How to avoid the five most common causes of data breaches – Mike Chappel – Certification Magazine

Audit trail

If an operation is important enough to be guarded with a policy enforcement point, it should be tracked.  This lends integrity over operations.  You can answer who, what, when, and where.

“The most important step that you can take to protect your organization against improperly configured access controls is to perform regular auditing.”

How to avoid the five most common causes of data breaches – Mike Chappel – Certification Magazine

Periodic Review

Circulate daily reports of access requests to sensitive resources.  Think about the results.  Devise heuristic algorithms to detect anomalies automatically.  If Home Depot conducted regular reviews perhaps it wouldn’t have taken five months to detect illegal activity in their networks.

Confidentiality

Encryption enabled should be the default setting for network connections – even (especially) test environments.  Buy new servers to handle the increased load.   Manage the keys wisely.  Consider the added cost cheap insurance.

“In the aftermath of security breaches at Target, Home Depot, and JP Morgan Chase, executives are reexamining their data breach risks. Hacksurfer reports on a recent survey of IT professionals that found 53 percent of organizations were investing more in data security after these high-profile cyber attacks.”

In Data Security, Compliance Isn’t Enough – Max Schleicher – TechInsurance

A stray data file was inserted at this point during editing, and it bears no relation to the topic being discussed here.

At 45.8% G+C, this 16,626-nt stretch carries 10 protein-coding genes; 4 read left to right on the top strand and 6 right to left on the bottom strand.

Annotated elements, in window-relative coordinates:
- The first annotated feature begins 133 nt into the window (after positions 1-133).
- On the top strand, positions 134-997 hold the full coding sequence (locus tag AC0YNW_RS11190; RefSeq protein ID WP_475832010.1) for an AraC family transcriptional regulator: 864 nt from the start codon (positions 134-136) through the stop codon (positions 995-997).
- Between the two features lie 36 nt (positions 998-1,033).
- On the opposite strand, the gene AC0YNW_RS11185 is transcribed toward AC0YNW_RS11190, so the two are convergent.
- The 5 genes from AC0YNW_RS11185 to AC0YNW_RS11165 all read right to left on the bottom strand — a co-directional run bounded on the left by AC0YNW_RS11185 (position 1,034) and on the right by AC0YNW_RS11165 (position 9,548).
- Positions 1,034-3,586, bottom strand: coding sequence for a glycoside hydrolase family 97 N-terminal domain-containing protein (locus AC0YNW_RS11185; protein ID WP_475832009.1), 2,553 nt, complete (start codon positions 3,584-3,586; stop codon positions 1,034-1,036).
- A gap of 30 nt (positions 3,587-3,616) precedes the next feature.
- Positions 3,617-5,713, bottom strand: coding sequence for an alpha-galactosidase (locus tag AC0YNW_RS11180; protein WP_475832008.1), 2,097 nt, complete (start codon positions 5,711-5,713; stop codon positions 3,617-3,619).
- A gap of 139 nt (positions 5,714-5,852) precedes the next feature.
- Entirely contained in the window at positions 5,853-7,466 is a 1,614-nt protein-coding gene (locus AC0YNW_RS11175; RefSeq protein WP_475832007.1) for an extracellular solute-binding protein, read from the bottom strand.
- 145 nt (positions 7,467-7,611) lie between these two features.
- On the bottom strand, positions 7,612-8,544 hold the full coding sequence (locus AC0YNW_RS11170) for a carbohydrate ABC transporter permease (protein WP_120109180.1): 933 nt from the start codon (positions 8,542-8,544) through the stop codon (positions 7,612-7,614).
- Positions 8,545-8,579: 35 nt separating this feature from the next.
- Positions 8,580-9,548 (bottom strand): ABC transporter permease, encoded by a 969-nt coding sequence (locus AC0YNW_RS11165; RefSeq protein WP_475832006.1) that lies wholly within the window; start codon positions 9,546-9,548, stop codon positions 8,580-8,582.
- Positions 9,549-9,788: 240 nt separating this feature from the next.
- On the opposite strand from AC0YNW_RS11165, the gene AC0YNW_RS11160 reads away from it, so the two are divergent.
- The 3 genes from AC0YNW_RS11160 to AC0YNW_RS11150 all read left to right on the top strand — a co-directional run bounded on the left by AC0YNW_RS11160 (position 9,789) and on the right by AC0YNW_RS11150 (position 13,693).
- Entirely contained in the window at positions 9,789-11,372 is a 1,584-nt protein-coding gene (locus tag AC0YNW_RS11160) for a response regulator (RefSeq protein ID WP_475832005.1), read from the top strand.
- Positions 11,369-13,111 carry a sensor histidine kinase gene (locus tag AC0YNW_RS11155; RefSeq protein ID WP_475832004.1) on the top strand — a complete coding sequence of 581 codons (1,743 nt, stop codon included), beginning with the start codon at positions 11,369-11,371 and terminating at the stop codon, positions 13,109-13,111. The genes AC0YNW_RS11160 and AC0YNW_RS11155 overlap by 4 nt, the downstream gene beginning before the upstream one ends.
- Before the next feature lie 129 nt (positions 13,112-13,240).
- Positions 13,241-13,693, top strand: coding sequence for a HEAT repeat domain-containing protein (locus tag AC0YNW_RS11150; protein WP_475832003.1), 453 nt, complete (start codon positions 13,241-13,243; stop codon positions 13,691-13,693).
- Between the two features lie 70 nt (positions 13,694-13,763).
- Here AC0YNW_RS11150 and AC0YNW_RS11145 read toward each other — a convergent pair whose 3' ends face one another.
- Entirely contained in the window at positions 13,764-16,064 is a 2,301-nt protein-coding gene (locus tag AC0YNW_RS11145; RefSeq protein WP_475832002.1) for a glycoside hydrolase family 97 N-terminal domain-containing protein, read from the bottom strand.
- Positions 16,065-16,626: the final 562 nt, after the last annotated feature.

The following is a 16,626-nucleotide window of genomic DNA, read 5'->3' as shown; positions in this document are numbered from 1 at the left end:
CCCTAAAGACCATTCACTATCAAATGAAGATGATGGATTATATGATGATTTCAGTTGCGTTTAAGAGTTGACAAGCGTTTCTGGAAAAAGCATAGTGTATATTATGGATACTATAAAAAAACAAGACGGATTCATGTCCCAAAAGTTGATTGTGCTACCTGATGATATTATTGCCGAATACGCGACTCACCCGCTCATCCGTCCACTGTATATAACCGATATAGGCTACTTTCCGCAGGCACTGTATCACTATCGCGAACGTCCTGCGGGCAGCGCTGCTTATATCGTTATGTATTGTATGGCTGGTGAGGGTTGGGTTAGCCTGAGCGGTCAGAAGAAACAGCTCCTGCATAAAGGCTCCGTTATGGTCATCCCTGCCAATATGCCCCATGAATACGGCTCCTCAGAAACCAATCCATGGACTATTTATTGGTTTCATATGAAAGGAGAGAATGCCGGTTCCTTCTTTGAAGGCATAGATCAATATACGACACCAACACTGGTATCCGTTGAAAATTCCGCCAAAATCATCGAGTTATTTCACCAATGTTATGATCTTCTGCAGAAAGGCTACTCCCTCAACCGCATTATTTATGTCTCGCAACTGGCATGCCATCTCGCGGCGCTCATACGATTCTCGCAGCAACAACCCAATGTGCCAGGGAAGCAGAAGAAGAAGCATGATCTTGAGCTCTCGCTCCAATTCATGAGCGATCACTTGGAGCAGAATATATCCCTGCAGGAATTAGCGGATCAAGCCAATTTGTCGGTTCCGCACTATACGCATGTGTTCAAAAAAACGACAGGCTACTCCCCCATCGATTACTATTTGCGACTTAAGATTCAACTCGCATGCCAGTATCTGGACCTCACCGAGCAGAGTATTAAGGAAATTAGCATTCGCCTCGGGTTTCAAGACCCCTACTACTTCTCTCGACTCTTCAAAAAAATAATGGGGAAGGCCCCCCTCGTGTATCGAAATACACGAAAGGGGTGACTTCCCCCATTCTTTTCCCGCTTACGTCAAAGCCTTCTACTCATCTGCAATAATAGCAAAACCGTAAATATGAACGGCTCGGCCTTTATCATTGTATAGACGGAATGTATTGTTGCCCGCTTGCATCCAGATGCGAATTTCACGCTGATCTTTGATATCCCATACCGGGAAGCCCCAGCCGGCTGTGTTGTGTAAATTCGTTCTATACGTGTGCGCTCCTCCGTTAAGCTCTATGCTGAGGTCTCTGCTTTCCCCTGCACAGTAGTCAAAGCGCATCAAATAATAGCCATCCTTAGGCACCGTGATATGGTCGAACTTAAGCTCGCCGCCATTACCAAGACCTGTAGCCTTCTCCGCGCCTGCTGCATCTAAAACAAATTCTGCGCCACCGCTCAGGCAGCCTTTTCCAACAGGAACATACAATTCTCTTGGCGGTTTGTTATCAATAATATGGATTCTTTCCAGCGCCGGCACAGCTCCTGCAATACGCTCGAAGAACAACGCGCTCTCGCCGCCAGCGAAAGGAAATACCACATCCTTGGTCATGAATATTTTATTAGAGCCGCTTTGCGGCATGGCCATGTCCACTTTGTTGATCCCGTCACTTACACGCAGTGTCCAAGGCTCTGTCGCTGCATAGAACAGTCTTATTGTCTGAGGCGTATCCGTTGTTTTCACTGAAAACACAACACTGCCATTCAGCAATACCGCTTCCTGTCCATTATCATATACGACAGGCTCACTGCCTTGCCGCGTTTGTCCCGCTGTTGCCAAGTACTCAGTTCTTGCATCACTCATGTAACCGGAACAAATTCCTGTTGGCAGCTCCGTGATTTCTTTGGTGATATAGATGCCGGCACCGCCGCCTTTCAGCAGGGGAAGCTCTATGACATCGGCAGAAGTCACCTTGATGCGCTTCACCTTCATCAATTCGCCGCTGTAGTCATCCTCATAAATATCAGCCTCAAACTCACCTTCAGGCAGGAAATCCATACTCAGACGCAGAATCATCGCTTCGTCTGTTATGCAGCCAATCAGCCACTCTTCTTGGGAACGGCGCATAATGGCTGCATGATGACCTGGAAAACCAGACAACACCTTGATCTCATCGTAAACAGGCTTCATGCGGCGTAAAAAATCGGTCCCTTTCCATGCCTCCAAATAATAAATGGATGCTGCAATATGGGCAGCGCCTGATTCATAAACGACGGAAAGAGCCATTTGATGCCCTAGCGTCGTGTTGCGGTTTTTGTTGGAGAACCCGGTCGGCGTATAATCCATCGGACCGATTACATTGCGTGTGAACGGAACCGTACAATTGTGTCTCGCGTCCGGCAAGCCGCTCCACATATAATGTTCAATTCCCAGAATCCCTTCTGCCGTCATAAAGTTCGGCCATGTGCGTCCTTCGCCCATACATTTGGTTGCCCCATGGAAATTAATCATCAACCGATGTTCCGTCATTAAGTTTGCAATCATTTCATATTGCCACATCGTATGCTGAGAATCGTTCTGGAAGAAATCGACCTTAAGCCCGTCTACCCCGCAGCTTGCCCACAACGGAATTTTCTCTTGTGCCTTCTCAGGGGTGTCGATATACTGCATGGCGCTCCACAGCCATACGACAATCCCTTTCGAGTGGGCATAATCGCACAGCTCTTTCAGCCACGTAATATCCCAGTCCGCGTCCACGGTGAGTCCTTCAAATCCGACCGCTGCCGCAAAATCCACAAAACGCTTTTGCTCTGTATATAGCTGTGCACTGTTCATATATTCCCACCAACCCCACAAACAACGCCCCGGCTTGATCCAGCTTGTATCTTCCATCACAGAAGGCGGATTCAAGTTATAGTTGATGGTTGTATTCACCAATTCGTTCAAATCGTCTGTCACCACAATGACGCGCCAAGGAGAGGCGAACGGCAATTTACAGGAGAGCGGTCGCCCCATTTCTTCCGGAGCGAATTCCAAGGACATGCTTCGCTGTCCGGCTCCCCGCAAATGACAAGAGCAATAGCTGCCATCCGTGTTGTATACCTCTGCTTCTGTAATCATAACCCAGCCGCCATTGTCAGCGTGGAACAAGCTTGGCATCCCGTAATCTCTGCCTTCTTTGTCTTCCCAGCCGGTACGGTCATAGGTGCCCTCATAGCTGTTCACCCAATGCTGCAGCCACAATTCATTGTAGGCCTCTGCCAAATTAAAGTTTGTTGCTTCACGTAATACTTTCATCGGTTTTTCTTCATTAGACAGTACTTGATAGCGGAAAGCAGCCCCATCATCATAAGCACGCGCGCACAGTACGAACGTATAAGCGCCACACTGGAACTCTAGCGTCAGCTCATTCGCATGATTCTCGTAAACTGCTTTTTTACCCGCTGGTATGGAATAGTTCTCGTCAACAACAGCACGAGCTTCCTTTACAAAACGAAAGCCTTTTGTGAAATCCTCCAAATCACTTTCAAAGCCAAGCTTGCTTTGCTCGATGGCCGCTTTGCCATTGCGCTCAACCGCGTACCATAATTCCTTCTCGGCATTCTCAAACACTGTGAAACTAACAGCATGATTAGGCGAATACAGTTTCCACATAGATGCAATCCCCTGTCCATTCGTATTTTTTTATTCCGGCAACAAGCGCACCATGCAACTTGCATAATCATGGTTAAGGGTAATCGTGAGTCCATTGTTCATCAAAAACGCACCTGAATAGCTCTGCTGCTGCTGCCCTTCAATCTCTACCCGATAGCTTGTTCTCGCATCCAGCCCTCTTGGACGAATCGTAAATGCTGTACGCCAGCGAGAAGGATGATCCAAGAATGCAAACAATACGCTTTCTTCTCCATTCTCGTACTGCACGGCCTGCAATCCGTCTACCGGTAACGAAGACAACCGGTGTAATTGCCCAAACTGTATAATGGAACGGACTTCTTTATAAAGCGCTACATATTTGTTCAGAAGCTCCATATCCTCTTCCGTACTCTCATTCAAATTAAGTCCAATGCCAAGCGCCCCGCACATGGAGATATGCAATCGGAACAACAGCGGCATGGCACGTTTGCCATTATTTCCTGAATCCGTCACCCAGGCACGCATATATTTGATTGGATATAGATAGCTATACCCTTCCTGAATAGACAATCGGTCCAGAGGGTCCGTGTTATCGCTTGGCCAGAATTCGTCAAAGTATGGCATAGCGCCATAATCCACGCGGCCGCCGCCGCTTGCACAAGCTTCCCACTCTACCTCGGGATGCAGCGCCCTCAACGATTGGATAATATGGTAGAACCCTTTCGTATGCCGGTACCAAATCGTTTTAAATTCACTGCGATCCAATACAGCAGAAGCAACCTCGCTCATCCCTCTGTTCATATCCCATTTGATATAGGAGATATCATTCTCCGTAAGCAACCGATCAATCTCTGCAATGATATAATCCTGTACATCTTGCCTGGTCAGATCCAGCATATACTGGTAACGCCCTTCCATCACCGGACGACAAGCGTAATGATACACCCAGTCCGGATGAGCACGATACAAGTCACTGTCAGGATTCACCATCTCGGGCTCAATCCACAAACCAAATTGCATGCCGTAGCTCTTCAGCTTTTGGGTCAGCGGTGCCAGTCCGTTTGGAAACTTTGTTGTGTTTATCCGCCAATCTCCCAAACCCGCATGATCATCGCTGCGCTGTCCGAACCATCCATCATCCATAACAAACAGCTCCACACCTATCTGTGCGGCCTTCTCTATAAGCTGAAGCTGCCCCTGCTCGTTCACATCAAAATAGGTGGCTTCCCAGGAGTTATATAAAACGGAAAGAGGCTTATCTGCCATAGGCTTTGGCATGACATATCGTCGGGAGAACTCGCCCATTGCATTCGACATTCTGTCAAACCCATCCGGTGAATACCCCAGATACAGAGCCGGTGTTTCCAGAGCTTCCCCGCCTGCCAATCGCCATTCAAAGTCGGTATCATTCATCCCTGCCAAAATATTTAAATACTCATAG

Secure Coding

This drum is beaten elsewhere so I won’t here.

There is no Silver Bullet

Ask Staples – the easy button doesn’t work.  Be wary of those who tell you otherwise.  The good news: it’s not complicated.  It requires a focused effort across the following:

  • Strong Authorization – Add mandatory policy enforcements to all access points accessible over the network – even those downstream of ‘secured’ interfaces.
    • Use declarative policy enforcement mechanisms like SELinux, PAM, sudo, ModAuth, Java EE security to safeguard the infrastructure.
    • Use programmatic, fine-grained access control to safeguard data access within the applications.
    • Use centralized Policy Decision Points (PDP) capable of efficient data access (it will be busy).
  • Cryptography – encrypt data in-flight, sensitive data at rest.  Hash all passwords.
  • Audit – track access requests to objects, operations along with subject, location, time, date and result details.
  • Review – conduct regular reviews of policies and audit logs to verify compliance.
  • Secure coding techniques – employ these practices while still in development.  Conduct code scans of applications already in production.
    • Use automated testing to verify security functionality.

Will these measures guarantee that your company’s systems won’t be breached?  No, but you won’t look like a big, juicy, red Target either. 🙂

Written By

Systems architect, security guy, open-source advocate and avid cyclist.